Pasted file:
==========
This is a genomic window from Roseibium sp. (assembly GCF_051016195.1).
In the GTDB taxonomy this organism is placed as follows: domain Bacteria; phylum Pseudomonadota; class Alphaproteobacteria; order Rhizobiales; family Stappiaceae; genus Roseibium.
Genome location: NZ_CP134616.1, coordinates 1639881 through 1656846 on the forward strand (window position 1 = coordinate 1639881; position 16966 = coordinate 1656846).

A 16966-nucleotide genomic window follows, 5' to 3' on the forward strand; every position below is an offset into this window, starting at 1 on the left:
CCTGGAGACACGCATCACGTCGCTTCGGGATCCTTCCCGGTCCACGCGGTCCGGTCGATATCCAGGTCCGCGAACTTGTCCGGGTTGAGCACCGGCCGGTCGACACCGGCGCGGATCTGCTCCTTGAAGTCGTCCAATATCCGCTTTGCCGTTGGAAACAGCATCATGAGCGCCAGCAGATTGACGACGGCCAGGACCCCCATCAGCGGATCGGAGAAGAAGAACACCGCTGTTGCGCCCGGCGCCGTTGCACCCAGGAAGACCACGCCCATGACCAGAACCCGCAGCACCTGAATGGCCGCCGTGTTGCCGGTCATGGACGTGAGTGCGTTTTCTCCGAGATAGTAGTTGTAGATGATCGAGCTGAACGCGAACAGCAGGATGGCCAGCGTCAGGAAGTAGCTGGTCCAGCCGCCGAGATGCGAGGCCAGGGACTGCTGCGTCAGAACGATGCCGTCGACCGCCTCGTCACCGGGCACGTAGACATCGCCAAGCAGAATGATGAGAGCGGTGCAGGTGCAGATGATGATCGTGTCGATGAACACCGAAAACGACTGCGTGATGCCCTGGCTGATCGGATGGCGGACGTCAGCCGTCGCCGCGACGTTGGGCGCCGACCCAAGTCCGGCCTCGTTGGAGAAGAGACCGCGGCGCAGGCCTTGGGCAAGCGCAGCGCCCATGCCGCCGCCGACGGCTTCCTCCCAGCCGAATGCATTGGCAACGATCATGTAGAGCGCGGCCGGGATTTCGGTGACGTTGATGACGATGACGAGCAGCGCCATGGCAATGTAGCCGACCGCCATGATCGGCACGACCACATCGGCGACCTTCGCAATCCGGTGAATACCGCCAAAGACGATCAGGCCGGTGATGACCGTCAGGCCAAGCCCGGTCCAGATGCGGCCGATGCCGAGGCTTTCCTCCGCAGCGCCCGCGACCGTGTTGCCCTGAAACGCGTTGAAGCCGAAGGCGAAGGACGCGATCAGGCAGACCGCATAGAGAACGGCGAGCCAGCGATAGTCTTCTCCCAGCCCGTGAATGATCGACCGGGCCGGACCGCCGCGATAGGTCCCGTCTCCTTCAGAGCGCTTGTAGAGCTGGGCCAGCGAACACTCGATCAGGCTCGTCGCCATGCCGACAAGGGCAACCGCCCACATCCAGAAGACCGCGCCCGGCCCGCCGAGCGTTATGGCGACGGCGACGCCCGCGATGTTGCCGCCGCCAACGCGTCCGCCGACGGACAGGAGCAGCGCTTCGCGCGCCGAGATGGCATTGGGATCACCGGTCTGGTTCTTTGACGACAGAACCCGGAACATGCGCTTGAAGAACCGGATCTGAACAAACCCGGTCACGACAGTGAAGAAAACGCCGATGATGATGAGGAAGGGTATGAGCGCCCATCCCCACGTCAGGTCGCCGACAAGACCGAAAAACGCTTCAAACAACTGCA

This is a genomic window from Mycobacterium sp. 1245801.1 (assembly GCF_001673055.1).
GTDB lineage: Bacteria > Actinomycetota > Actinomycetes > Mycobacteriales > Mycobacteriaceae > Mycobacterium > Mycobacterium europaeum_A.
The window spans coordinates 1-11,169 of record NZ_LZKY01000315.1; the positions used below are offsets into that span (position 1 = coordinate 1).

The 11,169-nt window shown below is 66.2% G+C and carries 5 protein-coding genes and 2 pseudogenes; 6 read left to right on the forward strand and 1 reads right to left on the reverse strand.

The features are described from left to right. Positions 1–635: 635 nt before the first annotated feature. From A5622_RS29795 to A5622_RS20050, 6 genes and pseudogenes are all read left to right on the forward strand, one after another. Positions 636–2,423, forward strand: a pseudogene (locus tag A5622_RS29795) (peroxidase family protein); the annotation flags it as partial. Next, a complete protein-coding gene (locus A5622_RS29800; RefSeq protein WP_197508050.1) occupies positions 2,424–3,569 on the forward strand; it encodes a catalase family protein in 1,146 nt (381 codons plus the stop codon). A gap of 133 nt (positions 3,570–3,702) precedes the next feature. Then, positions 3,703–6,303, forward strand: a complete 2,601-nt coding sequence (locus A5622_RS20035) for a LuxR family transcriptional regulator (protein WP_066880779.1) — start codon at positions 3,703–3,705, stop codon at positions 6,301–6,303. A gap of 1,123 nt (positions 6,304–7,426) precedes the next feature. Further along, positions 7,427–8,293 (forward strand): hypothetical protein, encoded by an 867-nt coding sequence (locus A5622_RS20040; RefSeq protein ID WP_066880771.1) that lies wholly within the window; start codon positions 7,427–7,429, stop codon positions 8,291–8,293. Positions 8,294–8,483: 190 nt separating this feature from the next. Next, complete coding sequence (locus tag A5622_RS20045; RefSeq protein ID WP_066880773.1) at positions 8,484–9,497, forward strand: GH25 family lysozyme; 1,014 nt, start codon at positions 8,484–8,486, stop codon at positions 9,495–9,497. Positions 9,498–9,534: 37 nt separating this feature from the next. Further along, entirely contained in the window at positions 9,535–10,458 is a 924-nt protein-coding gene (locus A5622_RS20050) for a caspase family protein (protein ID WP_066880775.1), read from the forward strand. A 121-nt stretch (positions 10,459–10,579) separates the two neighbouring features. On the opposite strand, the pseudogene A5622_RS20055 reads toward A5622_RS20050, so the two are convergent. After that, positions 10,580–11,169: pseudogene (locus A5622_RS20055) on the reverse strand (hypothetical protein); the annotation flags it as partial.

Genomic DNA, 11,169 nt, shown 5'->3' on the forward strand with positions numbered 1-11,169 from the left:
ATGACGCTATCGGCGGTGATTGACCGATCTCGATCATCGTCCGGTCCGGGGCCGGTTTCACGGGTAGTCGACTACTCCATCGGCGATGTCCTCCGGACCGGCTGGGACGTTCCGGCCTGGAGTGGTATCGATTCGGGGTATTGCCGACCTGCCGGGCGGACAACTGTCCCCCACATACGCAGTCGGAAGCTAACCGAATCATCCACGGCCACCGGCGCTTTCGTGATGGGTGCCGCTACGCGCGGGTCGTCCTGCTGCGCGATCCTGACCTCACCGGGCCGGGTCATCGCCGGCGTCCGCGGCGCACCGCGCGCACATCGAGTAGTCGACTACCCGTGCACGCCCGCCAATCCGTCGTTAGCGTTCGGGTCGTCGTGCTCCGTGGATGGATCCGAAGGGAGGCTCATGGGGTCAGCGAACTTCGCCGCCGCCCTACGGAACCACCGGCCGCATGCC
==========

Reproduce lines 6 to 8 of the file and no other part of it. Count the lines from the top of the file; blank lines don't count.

This is a genomic window from Mycobacterium sp. 1245801.1 (assembly GCF_001673055.1).
GTDB lineage: Bacteria > Actinomycetota > Actinomycetes > Mycobacteriales > Mycobacteriaceae > Mycobacterium > Mycobacterium europaeum_A.
The window spans coordinates 1-11,169 of record NZ_LZKY01000315.1; the positions used below are offsets into that span (position 1 = coordinate 1).